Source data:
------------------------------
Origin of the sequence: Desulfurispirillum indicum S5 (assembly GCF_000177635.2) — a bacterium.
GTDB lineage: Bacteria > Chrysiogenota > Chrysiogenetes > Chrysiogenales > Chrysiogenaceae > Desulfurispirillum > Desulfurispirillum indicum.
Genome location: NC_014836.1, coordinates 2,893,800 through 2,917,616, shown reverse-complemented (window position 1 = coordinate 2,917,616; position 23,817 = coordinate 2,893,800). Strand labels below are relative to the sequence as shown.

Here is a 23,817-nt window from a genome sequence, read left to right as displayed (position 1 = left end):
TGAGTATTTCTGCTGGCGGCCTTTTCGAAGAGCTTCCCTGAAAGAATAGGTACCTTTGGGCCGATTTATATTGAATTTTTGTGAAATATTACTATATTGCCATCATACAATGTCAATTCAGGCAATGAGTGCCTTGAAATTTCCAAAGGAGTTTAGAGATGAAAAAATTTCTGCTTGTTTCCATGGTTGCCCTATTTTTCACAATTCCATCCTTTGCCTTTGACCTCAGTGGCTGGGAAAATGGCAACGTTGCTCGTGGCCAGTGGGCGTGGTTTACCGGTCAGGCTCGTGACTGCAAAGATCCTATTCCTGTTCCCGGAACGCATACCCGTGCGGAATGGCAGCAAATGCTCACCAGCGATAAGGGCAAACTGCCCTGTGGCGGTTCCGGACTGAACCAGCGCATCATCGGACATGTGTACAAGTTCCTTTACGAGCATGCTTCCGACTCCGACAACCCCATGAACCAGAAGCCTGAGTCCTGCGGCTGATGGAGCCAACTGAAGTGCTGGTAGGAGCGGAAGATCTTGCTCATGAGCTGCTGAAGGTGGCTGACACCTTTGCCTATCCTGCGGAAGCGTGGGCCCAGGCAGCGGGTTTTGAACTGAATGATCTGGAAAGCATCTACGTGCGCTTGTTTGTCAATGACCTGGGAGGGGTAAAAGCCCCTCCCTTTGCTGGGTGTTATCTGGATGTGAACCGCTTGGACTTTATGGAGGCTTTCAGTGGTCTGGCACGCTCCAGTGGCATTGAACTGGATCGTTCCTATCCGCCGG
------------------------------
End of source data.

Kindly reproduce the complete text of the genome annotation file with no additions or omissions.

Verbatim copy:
Origin of the sequence: Desulfurispirillum indicum S5 (assembly GCF_000177635.2) — a bacterium.
GTDB lineage: Bacteria > Chrysiogenota > Chrysiogenetes > Chrysiogenales > Chrysiogenaceae > Desulfurispirillum > Desulfurispirillum indicum.
Genome location: NC_014836.1, coordinates 2,893,800 through 2,917,616, shown reverse-complemented (window position 1 = coordinate 2,917,616; position 23,817 = coordinate 2,893,800). Strand labels below are relative to the sequence as shown.

Here is a 23,817-nt window from a genome sequence, read left to right as displayed (position 1 = left end):
TGAGTATTTCTGCTGGCGGCCTTTTCGAAGAGCTTCCCTGAAAGAATAGGTACCTTTGGGCCGATTTATATTGAATTTTTGTGAAATATTACTATATTGCCATCATACAATGTCAATTCAGGCAATGAGTGCCTTGAAATTTCCAAAGGAGTTTAGAGATGAAAAAATTTCTGCTTGTTTCCATGGTTGCCCTATTTTTCACAATTCCATCCTTTGCCTTTGACCTCAGTGGCTGGGAAAATGGCAACGTTGCTCGTGGCCAGTGGGCGTGGTTTACCGGTCAGGCTCGTGACTGCAAAGATCCTATTCCTGTTCCCGGAACGCATACCCGTGCGGAATGGCAGCAAATGCTCACCAGCGATAAGGGCAAACTGCCCTGTGGCGGTTCCGGACTGAACCAGCGCATCATCGGACATGTGTACAAGTTCCTTTACGAGCATGCTTCCGACTCCGACAACCCCATGAACCAGAAGCCTGAGTCCTGCGGCTGATGGAGCCAACTGAAGTGCTGGTAGGAGCGGAAGATCTTGCTCATGAGCTGCTGAAGGTGGCTGACACCTTTGCCTATCCTGCGGAAGCGTGGGCCCAGGCAGCGGGTTTTGAACTGAATGATCTGGAAAGCATCTACGTGCGCTTGTTTGTCAATGACCTGGGAGGGGTAAAAGCCCCTCCCTTTGCTGGGTGTTATCTGGATGTGAACCGCTTGGACTTTATGGAGGCTTTCAGTGGTCTGGCACGCTCCAGTGGCATTGAACTGGATCGTTCCTATCCGCCGG